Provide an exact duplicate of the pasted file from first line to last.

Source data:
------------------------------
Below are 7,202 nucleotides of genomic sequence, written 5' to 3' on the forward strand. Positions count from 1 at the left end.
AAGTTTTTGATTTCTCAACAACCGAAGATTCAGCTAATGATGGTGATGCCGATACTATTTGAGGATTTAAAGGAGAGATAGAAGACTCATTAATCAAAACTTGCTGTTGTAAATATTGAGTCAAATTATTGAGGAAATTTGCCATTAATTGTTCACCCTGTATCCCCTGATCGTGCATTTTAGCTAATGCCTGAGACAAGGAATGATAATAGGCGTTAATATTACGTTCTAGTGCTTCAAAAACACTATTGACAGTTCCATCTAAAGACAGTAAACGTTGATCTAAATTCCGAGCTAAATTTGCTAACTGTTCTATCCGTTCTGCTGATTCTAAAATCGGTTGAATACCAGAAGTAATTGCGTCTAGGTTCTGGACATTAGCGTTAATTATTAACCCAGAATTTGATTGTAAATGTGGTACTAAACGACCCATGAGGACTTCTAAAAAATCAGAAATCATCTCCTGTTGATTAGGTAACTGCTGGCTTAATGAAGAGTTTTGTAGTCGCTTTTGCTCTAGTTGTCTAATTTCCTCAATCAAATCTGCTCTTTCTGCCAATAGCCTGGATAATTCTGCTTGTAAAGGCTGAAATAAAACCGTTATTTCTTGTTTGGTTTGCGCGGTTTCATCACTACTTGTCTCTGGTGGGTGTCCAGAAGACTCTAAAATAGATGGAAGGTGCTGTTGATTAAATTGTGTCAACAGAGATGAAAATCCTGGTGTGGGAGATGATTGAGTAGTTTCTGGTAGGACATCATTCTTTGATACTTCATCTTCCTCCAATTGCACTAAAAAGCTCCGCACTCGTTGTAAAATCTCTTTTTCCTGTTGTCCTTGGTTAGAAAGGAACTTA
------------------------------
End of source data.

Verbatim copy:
Below are 7,202 nucleotides of genomic sequence, written 5' to 3' on the forward strand. Positions count from 1 at the left end.
AAGTTTTTGATTTCTCAACAACCGAAGATTCAGCTAATGATGGTGATGCCGATACTATTTGAGGATTTAAAGGAGAGATAGAAGACTCATTAATCAAAACTTGCTGTTGTAAATATTGAGTCAAATTATTGAGGAAATTTGCCATTAATTGTTCACCCTGTATCCCCTGATCGTGCATTTTAGCTAATGCCTGAGACAAGGAATGATAATAGGCGTTAATATTACGTTCTAGTGCTTCAAAAACACTATTGACAGTTCCATCTAAAGACAGTAAACGTTGATCTAAATTCCGAGCTAAATTTGCTAACTGTTCTATCCGTTCTGCTGATTCTAAAATCGGTTGAATACCAGAAGTAATTGCGTCTAGGTTCTGGACATTAGCGTTAATTATTAACCCAGAATTTGATTGTAAATGTGGTACTAAACGACCCATGAGGACTTCTAAAAAATCAGAAATCATCTCCTGTTGATTAGGTAACTGCTGGCTTAATGAAGAGTTTTGTAGTCGCTTTTGCTCTAGTTGTCTAATTTCCTCAATCAAATCTGCTCTTTCTGCCAATAGCCTGGATAATTCTGCTTGTAAAGGCTGAAATAAAACCGTTATTTCTTGTTTGGTTTGCGCGGTTTCATCACTACTTGTCTCTGGTGGGTGTCCAGAAGACTCTAAAATAGATGGAAGGTGCTGTTGATTAAATTGTGTCAACAGAGATGAAAATCCTGGTGTGGGAGATGATTGAGTAGTTTCTGGTAGGACATCATTCTTTGATACTTCATCTTCCTCCAATTGCACTAAAAAGCTCCGCACTCGTTGTAAAATCTCTTTTTCCTGTTGTCCTTGGTTAGAAAGGAACTTA